The law provides criminal penalties for official corruption; however, the government did not implement the law effectively, and officials often engaged in corrupt practices with impunity. The World Bank’s most recent Worldwide Governance Indicators reflected that corruption was a severe problem. The government publicly acknowledged corruption was a problem.
Civil servants often demanded bribes to provide public services. A poorly financed and trained law enforcement system and weak administrative controls compounded corruption. Other underlying causes included poverty; low salaries; the politicization of the public service; the influence of traditional kinship, ethnic, and family ties on decision making; a culture of impunity; and a lack of civic education.
On February 15, the Transitional Constitutional Council ruled that former parliamentarian Amadou Oumarou Mainassara had won two government contracts, worth 10.8 billion CFA ($21.6 million), while still a member of the National Assembly, in violation of the constitution. Mainassara resigned from the National Assembly but had not been charged by year’s end. The government cancelled the contract in question.
On April 2, the National Assembly voted to lift the parliamentary immunity of eight legislators involved in corruption cases. Parliamentarian Zakou Djibo resigned before his immunity was lifted. None of the legislators were criminally charged.
Also on April 2, President Issoufou removed three ministers implicated in corruption scandals. Minister of Finance Ouhoumoudou Mahamadou and Minister of Transport Kalla Hanouraou were involved in a government contract illegally awarded to parliamentarian Amadou Oumarou Mainassara. Minister of Equipment Salami Maimouna Almou reportedly assigned a political crony to the national Council of Transport Users in Cotonou, Benin. None were criminally charged or had any action taken against them.
The HALCIA forwarded several corruption cases to the Ministry of Justice, including one that led to the March 2 arrest of 14 persons, some of them customs officials. When a judge released the customs officials, he was censured by the High Council of the Magistracy, a judicial oversight body headed by the president.
On February 14, the Court of Appeals dismissed embezzlement charges from a 2010 case against opposition leader Seini Oumarou, former minister of commerce Sala Habi, and Ministry of Commerce officials Amadou Soumana Gouro and Addo Mahamane.
From January to May, the government’s new anticorruption hotline generated 132 cases investigated by the Ministry of Justice, including several against judges. The Ministry of Justice submitted its findings to state prosecutors to determine the appropriate course of action.
The State Inspectorate, the HALCIA, and the courts are responsible for combating government corruption. The State Audit Court regulates public finances and provides for transparency in the management of public funds. The court oversees the management of all government agencies and development projects funded by external resources, as well as the implementation of the budget. It also oversees the accounts of political parties and government officials’ statements of personal assets submitted to the Constitutional Court. If requested by the National Assembly, the State Audit Court may conduct investigations regarding the implementation of public revenues and expenses. The court also has authority to sanction any fraud in the management of public resources.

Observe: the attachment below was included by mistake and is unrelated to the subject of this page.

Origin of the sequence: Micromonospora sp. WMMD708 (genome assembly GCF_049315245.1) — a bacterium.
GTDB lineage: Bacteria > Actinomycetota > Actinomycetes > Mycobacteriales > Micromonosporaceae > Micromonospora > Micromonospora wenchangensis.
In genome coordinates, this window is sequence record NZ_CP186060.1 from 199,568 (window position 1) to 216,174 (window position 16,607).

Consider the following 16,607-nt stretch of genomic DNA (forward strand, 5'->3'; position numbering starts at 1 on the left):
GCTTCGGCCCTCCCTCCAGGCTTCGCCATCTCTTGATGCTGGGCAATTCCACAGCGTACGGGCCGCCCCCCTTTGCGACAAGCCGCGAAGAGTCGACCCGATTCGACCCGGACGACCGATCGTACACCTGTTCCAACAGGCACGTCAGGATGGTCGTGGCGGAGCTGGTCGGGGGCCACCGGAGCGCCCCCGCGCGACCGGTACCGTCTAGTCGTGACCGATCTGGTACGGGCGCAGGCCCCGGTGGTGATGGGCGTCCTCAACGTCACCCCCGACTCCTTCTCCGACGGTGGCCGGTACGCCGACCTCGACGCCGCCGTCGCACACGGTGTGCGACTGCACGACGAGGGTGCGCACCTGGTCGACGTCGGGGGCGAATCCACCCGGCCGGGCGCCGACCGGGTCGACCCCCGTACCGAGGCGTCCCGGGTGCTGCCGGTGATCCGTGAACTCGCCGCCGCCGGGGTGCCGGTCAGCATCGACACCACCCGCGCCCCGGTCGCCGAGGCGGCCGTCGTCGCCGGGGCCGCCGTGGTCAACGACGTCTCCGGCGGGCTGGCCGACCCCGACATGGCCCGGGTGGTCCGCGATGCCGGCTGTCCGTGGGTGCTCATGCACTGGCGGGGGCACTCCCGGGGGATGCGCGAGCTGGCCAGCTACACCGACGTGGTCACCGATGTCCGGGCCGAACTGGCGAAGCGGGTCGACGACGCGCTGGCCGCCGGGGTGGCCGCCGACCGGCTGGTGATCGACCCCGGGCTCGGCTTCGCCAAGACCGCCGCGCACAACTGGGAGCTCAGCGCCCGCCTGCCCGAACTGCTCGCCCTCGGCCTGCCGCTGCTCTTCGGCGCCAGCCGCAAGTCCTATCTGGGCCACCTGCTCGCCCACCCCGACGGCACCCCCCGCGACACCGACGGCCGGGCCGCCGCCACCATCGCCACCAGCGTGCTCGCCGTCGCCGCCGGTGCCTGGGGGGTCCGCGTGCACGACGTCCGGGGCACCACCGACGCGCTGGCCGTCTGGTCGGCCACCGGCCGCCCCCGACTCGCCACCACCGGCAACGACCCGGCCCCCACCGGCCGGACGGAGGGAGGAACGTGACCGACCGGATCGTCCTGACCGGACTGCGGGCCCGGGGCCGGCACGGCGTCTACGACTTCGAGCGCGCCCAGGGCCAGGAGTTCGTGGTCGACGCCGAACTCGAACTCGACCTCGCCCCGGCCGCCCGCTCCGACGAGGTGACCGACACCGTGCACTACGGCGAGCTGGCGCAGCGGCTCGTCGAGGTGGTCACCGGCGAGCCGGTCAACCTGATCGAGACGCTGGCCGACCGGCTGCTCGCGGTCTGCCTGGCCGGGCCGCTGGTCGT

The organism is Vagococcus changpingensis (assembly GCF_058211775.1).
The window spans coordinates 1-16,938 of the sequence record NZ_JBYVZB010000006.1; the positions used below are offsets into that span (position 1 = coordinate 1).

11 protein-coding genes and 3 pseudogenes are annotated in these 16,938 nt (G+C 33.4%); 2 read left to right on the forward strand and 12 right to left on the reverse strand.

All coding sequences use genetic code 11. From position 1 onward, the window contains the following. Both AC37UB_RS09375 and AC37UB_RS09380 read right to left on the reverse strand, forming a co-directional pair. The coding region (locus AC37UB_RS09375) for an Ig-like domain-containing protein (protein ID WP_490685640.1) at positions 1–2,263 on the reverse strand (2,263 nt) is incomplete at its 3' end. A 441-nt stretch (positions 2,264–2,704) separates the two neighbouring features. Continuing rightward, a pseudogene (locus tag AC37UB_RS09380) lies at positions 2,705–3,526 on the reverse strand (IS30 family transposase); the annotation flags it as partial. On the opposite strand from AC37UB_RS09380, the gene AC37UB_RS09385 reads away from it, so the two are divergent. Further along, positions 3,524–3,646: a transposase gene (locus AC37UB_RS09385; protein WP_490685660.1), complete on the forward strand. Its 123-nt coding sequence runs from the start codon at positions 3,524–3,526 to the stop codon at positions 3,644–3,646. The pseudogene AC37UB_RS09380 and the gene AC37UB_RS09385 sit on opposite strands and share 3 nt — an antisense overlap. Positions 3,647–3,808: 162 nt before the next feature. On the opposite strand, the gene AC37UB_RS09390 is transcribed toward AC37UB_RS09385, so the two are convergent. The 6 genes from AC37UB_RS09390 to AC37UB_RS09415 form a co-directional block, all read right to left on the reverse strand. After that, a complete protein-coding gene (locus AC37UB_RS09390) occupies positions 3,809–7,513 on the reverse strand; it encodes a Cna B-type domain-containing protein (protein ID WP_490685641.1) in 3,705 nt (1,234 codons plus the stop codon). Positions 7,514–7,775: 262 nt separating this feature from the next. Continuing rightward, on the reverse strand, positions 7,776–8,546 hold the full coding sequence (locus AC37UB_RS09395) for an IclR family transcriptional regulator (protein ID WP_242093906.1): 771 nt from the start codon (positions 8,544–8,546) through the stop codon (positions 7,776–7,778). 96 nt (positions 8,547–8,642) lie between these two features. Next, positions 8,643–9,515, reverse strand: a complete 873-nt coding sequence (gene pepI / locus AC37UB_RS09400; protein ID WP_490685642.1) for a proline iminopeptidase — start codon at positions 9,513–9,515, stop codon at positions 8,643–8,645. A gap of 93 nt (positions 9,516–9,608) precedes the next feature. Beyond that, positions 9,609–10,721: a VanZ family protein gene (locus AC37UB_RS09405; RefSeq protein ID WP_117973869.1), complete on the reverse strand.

The HALCIA, under the oversight of the President’s Office, is charged with monitoring the government’s anticorruption programs; it included government, private sector, and civil society representatives. On September 28, the HALCIA began the process of elaboration for a National Anti-Corruption Strategy that would enlist assistance from the World Bank and European Union, among others.
The constitution requires the president of the republic, presidents of other government institutions, and cabinet members to submit written statements of their personal property and other assets to the Constitutional Court upon assuming office, and this occurred in practice. The requirement does not apply to spouses and children. The disclosure includes financial and material assets. These statements are to be updated annually and at the end of an individual’s tenure. Initial statements and updates are published in the National Register and the press. Copies of the statements are forwarded to the government’s fiscal services. Any discrepancies between the initial and the updated statements must be explained. The Constitutional Court has authority to assess discrepancies. The designated officials are not allowed to purchase or rent, by themselves or through other parties, any government-owned property or to bid for government contracts. The HALCIA and the State Inspectorate have investigative roles, with the State Inspectorate being more administrative.
The law provides for access to public information and administrative documents, and this occurred in practice; many documents could also be obtained from individual ministries and the National Archives. The law provides a list of “communicable” and “noncommunicable” documents and defines modalities for access to them as well as related costs. If access to an official document is denied, officials are required to notify the requestor in writing and provide the legal grounds for denial. The law provides an appeal mechanism for review through the National Mediator; legal complaints are referred to the Administrative Court. It also provides for sanctions against agencies, individual civil servants, and users for noncompliance.